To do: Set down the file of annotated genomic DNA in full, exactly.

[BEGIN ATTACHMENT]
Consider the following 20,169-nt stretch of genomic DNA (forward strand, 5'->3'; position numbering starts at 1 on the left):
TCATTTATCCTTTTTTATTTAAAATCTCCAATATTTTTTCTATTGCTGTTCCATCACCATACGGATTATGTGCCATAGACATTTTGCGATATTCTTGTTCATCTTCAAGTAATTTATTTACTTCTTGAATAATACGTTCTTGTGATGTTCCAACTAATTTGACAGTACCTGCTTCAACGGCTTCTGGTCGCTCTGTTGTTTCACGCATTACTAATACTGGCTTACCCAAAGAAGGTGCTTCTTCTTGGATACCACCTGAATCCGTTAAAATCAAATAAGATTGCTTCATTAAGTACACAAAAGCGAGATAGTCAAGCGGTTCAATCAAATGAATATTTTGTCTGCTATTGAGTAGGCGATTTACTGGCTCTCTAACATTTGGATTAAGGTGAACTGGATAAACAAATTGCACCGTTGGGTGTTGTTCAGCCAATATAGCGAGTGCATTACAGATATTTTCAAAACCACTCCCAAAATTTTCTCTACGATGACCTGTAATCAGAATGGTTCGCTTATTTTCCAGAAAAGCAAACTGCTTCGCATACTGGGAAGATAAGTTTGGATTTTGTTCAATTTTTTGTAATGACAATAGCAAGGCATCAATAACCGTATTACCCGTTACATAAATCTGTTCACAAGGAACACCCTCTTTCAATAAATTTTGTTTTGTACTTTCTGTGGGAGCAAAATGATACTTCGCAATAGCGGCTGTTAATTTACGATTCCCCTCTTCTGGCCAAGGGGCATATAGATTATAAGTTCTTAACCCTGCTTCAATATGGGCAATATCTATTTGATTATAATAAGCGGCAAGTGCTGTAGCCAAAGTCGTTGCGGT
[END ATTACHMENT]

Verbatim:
Consider the following 20,169-nt stretch of genomic DNA (forward strand, 5'->3'; position numbering starts at 1 on the left):
TCATTTATCCTTTTTTATTTAAAATCTCCAATATTTTTTCTATTGCTGTTCCATCACCATACGGATTATGTGCCATAGACATTTTGCGATATTCTTGTTCATCTTCAAGTAATTTATTTACTTCTTGAATAATACGTTCTTGTGATGTTCCAACTAATTTGACAGTACCTGCTTCAACGGCTTCTGGTCGCTCTGTTGTTTCACGCATTACTAATACTGGCTTACCCAAAGAAGGTGCTTCTTCTTGGATACCACCTGAATCCGTTAAAATCAAATAAGATTGCTTCATTAAGTACACAAAAGCGAGATAGTCAAGCGGTTCAATCAAATGAATATTTTGTCTGCTATTGAGTAGGCGATTTACTGGCTCTCTAACATTTGGATTAAGGTGAACTGGATAAACAAATTGCACCGTTGGGTGTTGTTCAGCCAATATAGCGAGTGCATTACAGATATTTTCAAAACCACTCCCAAAATTTTCTCTACGATGACCTGTAATCAGAATGGTTCGCTTATTTTCCAGAAAAGCAAACTGCTTCGCATACTGGGAAGATAAGTTTGGATTTTGTTCAATTTTTTGTAATGACAATAGCAAGGCATCAATAACCGTATTACCCGTTACATAAATCTGTTCACAAGGAACACCCTCTTTCAATAAATTTTGTTTTGTACTTTCTGTGGGAGCAAAATGATACTTCGCAATAGCGGCTGTTAATTTACGATTCCCCTCTTCTGGCCAAGGGGCATATAGATTATAAGTTCTTAACCCTGCTTCAATATGGGCAATATCTATTTGATTATAATAAGCGGCAAGTGCTGTAGCCAAAGTCGTTGCGGT